R&M Consulting

Russel's Tales From The Front Lines

The Case of the Droning Sound System!

Picture a beautiful 1,200 seat Roman Catholic Church in a Midwest city with very reverberant acoustics. The sound system is a zoned array of several overhead loudspeakers.

Typical of the more modern Catholic and Lutheran congregations, the system consists of an auto-mixed liturgical system and a separate choir sub-system. The choir sub-system and mixing console sits adjacent to the Organist, who does double duty as music worship leader and controls his, and cantor/choir microphones plus the cassette and CD playback.

An urgent service call was requested to address a low droning sound over the sound system that would come and go. Of course when we arrived at the church, we were unable to observe or duplicate the complaint! All of the controls were as they should have been, well, that was almost true.

You see, inside of the organ console is a sensitive condenser microphone that the organist will sometimes use to lead the musical portions of the services. But the organ console's tambour (read, roll-top) cover was closed. When the organist's microphone was set for slightly higher than normal volumes, and the lid was closed, any slight tapping or bumping of the organ console cover would set off a low moaning sound that would come and go. Normally these controls are all turned down when the organist is finished using the system. This time the guest organist must have forgotten!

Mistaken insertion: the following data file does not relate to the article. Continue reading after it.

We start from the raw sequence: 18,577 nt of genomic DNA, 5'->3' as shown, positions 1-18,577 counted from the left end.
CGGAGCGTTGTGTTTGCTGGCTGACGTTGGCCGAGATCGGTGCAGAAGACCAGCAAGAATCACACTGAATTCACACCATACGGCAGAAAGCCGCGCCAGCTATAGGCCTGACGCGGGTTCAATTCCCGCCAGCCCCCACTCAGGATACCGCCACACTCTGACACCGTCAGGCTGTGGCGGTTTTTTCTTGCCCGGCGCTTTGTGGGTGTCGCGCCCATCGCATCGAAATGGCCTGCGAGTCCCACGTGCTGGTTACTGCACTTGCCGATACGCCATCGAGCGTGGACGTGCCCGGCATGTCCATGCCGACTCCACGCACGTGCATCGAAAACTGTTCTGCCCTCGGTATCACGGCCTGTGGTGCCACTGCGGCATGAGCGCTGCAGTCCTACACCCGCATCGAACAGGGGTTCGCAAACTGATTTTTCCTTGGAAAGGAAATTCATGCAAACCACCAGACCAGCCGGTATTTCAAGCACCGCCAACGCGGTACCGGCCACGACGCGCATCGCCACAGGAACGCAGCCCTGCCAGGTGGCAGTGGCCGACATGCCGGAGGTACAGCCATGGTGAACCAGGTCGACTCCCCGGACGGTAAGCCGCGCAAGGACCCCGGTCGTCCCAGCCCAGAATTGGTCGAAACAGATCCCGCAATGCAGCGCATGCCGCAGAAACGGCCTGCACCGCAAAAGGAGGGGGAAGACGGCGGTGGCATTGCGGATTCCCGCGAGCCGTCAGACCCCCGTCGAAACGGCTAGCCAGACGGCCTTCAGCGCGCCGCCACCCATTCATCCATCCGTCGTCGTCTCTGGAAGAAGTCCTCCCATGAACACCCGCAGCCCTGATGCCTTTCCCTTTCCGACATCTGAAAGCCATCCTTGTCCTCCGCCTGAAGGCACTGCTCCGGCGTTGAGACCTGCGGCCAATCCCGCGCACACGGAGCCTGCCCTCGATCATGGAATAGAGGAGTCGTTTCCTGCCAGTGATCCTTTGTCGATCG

The moral of this story is that one must expect the unexpected and "know thy sound system!"

 The Smelly Mixing Console

We were invited to inspect a recently installed sound system in a large traditional Baptist Church in Chicago. The issues were the effectiveness of the new sound system installation. Part of which was brought about by the replacement of a significant amount of sound system gear that had taken a lightning strike!

There was no as-built sound system documentation and there were no labels on any of the console's input/outputs, amplifier channels etc.

The sound system coverage was less than desirable, but it all worked.

As we were inspecting the new equipment installation there was a strong odor of overheated electronic components at the mix location.

We checked the local AC power receptacles and discovered that the first duplex receptacle had no third wire safety ground connected. A second duplex AC receptacle measured 220 volts from HOT to NEUTRAL and 110 volt from HOT to GROUND AND neutral to GROUND! Finding this wiring mistake could have saved someone from getting electrocuted and in addition,save the sound system gear from becoming toast!

This was a time to refer the church to a competent electrician to sort out and rectify the problems which was done the next day!

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